If I were you, I wouldn’t worry about if you’ll get this job or not. You have so much experience, so I’m sure it’s in the bag!

That actress gave the best performance of her career in that movie. She’s got the Oscar award in the bag.

A: Do you think Bob will get ABC Company to become our client?

B: Oh yeah, definitely. It’s in the bag because he’s dating the daughter of ABC Company’s president.

We always use this expression to talk about something in the future that we feel extremely confident will happen; we don’t use it to talk about a past situation that has already happened.

idiom: to be the last straw

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The idiom for this week is to be “the last straw”, and it is used when we talk about being in a bad situation which we have been tolerating for a while. Then something happens, and we can no longer tolerate this bad situation. We call that final bad thing “the last straw”. For example:

I’ve told you to be quiet at night because I’m trying to sleep! Now I’ve found out you broke some of my dishes! That’s the last straw! I want you to move out!

I had been unhappy in my job for a long time. Then my boss told me he was cutting my salary by 10% and that was the last straw for me. I quit my job the next day.

My friend Gloria was not happy in her marriage, but she tried to make it work. Later, she found out her husband cheated on her and that was the last straw. Now she’s divorcing him.

This expression comes from a longer expression in English: “the straw that broke the camel’s back”. I suppose camels have been used for transporting straw. If you keep putting straw on a camel’s back, it will become heavier and heavier. Eventually, there will be one straw that will cause the camel to collapse. Therefore, the straw is the symbol for the last bad thing we can tolerate, and breaking the camel’s back is the symbol for finally changing the bad situation.

idiom: a rain check

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This week’s idiom is a very interesting one. It is “a rain check”, and we use it when someone invites us to do something. We want to do it but we can’t, so we use this expression to tell them we would like to do it at another time in the future. For example:

A: Would you like to have a drink with me after work?

B: I’d love to, but I have other plans. I’ll take a rain check though.

A: Ok.

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A: Do you want to go bowling with me and my friends on Friday night?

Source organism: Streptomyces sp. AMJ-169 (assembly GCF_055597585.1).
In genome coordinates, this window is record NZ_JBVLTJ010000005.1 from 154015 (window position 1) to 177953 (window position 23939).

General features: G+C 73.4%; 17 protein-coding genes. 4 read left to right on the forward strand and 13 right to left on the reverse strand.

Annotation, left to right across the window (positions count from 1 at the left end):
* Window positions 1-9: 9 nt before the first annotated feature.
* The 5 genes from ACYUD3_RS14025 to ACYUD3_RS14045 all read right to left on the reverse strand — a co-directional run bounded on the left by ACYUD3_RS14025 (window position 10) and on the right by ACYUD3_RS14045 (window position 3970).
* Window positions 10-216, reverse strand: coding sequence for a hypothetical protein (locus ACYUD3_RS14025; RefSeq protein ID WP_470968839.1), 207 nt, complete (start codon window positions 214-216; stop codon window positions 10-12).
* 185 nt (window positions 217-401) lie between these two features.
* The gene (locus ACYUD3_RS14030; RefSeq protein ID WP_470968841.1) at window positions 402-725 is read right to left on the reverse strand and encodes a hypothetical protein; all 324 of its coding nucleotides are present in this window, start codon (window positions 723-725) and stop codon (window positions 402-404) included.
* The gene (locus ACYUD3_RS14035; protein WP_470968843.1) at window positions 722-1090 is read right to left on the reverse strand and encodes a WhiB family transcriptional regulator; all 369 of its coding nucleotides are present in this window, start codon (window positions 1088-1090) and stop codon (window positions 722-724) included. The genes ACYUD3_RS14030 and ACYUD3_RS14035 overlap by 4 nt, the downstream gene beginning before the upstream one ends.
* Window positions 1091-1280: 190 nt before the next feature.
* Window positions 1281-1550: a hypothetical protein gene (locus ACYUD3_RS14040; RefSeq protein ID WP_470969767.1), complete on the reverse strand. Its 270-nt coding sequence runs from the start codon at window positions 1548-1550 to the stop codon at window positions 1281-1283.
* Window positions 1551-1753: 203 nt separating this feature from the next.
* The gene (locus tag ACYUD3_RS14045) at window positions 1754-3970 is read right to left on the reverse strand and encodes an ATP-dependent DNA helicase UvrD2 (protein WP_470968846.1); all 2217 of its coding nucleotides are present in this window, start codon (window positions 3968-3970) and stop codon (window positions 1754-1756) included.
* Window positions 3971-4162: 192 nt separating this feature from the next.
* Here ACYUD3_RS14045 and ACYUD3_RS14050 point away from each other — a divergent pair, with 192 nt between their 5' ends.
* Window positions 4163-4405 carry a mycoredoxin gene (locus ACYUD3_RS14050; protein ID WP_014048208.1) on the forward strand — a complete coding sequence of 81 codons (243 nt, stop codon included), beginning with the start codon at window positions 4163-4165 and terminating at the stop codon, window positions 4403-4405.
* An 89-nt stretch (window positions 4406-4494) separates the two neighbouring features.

B: That sounds fun, but I have to work Friday night. How about a rain check?

A: Ok.

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A: How about coming over to my house for dinner tonight?

B: That would be wonderful, but I’m going to a movie with my friend. Can I have a rain check?

A: Sure, no problem.

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A: Why don’t you join my friends and me for karaoke tomorrow night?

B: I love karaoke, but I’ve already made plans. Rain check?

A: Sure.

I believe this expression comes from baseball. Many years ago, no baseball stadiums were covered and so when it rained, the game had to be cancelled. Instead of giving people their money back for their tickets, they would give them another ticket called a “rain check” which meant they could come back at another time in the future to watch another baseball game. Now the meaning has been expanded to cover any activities we can’t do now but want to do in the future.

idiom: to go to someone’s head

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The idiom for this week is for something to “go to someone’s head”. It is used when we want to talk about a person who becomes conceited because of some success they have had or some accomplishment they have done. For example:

Winning the bowling tournament last week has really gone to Jim’s head. Now he thinks he’s the best bowler in the world!

Don’t give Patty a compliment about the way she looks. It will just go to her head.

Richard got a promotion last year, and it really went to his head. Now he thinks he’s so much better than everyone else.

I’m happy that you were successful with this project, but I hope you won’t let it go to your head.

So, as you can see, we use the accomplishment or success as the subject in the sentence. By the way, if you don’t know what the word “conceited” means, you can check my blog for last Wednesday. I write about it in more detail there.

We can also use this expression to talk about a situation in which a person is easily and quickly affected by drinking alcohol. For example: